Crowd think often lacks clarity

In case you missed it, InfoQ has an interesting analysis regarding hybrid mobile app development frameworks. They are profiling 12 tools and soliciting community feedback so as to make a ThoughtWorks-like technology radar. If you participate in the voting you are entitled to see the voting distribution.

What’s interesting (and not too surprising) about this analysis is that frameworks like PhoneGap or jQuery Mobile (and laughably JQTouch?) are leaning more towards adoption ready when compared to frameworks like Marmelade, Coronona or MoSync. But this radar lacks some clarifying dimensions – for example, if you want to produce a mobile website on a lot of different mobile platforms quickly, then PhoneGap is probably the way to go. But if you’re looking to create a mobile app, then the choice to use PhoneGap must be treated with extreme caution.

You cannot create a compelling user experience that works across all platforms consistently with this framework right now. And it isn’t even the fault of PhoneGap entirely – it’s HTML5. That’s why going with something like JQTouch without viewing the big picture of what you are building is laughable.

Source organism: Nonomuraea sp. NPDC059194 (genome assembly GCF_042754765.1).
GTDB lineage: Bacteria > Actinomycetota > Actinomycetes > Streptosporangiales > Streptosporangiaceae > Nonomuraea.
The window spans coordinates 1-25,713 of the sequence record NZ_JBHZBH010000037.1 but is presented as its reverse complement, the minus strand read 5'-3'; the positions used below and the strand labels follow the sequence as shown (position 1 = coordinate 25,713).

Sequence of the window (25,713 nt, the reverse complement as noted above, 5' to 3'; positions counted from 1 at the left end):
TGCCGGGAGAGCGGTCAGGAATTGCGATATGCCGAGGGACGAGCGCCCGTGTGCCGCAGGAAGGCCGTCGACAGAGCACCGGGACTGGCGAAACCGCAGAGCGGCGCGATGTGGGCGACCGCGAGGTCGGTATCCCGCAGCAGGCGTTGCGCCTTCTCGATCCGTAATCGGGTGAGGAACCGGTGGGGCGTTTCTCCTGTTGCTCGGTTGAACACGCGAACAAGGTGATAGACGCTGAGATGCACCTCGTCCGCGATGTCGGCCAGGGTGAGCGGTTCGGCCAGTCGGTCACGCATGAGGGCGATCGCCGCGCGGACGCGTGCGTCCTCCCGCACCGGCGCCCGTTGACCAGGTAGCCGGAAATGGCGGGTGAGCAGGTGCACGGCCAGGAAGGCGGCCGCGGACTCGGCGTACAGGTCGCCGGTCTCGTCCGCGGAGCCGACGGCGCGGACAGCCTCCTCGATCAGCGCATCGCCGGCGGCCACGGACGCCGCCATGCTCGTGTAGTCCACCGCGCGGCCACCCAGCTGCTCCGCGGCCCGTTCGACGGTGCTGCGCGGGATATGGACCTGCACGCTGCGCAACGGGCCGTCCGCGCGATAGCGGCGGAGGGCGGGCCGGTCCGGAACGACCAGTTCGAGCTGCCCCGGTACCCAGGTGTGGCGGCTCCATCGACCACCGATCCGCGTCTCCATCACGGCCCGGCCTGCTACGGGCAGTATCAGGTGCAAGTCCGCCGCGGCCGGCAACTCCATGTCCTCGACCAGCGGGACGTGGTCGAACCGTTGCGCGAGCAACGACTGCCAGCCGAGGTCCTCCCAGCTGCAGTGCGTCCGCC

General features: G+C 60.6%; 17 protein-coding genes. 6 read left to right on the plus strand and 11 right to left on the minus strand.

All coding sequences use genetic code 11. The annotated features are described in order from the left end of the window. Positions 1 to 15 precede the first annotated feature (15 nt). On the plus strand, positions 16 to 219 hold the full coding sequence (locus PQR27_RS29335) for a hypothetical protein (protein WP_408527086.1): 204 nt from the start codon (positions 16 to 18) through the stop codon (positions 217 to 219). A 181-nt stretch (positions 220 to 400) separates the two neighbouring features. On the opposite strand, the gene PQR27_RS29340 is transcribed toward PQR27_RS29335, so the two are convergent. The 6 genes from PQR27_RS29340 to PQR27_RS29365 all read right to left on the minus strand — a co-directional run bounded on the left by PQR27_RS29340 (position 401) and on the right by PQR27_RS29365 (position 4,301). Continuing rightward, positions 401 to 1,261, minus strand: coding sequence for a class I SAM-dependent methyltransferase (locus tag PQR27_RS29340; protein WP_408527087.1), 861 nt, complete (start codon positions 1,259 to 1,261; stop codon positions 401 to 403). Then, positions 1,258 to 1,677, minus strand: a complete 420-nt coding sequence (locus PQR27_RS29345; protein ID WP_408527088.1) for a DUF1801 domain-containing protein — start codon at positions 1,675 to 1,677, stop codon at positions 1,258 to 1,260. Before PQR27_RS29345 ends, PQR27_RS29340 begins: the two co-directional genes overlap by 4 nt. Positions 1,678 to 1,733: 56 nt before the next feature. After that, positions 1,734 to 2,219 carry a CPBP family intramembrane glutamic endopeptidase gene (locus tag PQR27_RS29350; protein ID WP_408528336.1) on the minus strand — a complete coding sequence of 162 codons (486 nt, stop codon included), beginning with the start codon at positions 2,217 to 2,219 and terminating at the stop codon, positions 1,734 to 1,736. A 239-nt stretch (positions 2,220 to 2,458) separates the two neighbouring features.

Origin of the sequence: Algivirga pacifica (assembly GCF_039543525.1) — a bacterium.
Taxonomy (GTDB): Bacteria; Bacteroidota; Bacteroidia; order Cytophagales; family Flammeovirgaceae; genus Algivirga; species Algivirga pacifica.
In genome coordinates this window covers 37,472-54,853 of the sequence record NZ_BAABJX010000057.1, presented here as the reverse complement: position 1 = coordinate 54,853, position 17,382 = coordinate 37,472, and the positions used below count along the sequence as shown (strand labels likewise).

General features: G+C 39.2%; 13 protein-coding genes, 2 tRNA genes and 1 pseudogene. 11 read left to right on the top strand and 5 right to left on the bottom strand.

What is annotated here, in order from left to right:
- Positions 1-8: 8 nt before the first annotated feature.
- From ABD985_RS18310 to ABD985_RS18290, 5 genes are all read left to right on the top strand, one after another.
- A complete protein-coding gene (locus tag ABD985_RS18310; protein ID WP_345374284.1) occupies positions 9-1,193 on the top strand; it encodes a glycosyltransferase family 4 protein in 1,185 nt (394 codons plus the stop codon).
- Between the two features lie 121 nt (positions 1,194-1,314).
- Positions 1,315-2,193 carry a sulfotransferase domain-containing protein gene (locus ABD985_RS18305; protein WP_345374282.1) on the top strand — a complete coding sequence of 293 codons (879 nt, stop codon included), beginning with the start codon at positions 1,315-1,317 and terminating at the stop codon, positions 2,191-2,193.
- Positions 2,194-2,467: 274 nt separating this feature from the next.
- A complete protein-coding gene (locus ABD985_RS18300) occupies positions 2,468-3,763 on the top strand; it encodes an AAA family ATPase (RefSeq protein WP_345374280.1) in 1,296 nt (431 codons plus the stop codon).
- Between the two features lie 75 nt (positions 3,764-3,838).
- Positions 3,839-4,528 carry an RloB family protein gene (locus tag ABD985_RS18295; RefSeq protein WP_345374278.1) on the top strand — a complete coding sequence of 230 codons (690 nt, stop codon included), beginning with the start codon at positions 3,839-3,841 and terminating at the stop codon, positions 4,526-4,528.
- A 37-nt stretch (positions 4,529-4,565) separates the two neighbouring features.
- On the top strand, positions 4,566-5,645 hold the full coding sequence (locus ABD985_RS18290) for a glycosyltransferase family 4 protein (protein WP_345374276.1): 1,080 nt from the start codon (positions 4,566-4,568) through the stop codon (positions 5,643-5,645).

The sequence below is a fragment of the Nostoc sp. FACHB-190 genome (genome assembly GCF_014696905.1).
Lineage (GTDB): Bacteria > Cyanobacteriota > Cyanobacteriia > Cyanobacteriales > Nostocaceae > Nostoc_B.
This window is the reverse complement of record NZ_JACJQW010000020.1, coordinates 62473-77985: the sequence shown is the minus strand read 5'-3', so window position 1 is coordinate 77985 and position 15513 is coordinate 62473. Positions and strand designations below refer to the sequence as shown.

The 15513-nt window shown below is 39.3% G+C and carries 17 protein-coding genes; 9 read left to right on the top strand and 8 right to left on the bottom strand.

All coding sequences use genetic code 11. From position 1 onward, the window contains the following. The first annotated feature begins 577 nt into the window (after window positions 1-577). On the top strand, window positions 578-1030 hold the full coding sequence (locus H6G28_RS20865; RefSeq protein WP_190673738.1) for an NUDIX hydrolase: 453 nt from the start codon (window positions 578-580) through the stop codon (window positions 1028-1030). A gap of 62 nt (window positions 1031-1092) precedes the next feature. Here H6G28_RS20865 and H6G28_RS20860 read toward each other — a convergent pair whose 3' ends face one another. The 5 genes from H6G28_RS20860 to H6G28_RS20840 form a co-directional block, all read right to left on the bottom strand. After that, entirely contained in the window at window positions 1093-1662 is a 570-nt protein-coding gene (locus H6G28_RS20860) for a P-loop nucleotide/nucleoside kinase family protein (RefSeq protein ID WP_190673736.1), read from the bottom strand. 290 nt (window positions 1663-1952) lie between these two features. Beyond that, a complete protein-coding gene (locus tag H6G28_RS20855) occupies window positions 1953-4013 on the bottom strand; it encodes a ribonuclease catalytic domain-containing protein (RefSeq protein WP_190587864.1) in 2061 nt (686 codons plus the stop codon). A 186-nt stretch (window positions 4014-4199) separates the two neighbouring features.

Frameworks like Marmelade or Corona might be a bit more difficult to get started with (after all, you code in something other than HTML or JavaScript) but they can produce a native app that offers a compelling user experience capable of generating a wow. Remember, native-ness trumps the browser almost always unless your app is a series of screens that don’t require the user to interact.

Accordingly, the study lacks some needed dimensions – mainly, whether or not you are building a mobile app or mobile website. Don’t fall into the hype trap and jump into PhoneGap development unless you are sure what you are building is a simple mobile website and your audience isn’t expecting something like Flipboard or AngryBirds. Otherwise, you’ll find yourself investigating either pure play native development or frameworks that ultimately produce a native app.

This story, "Crowd think often lacks clarity" was originally published by JavaWorld.

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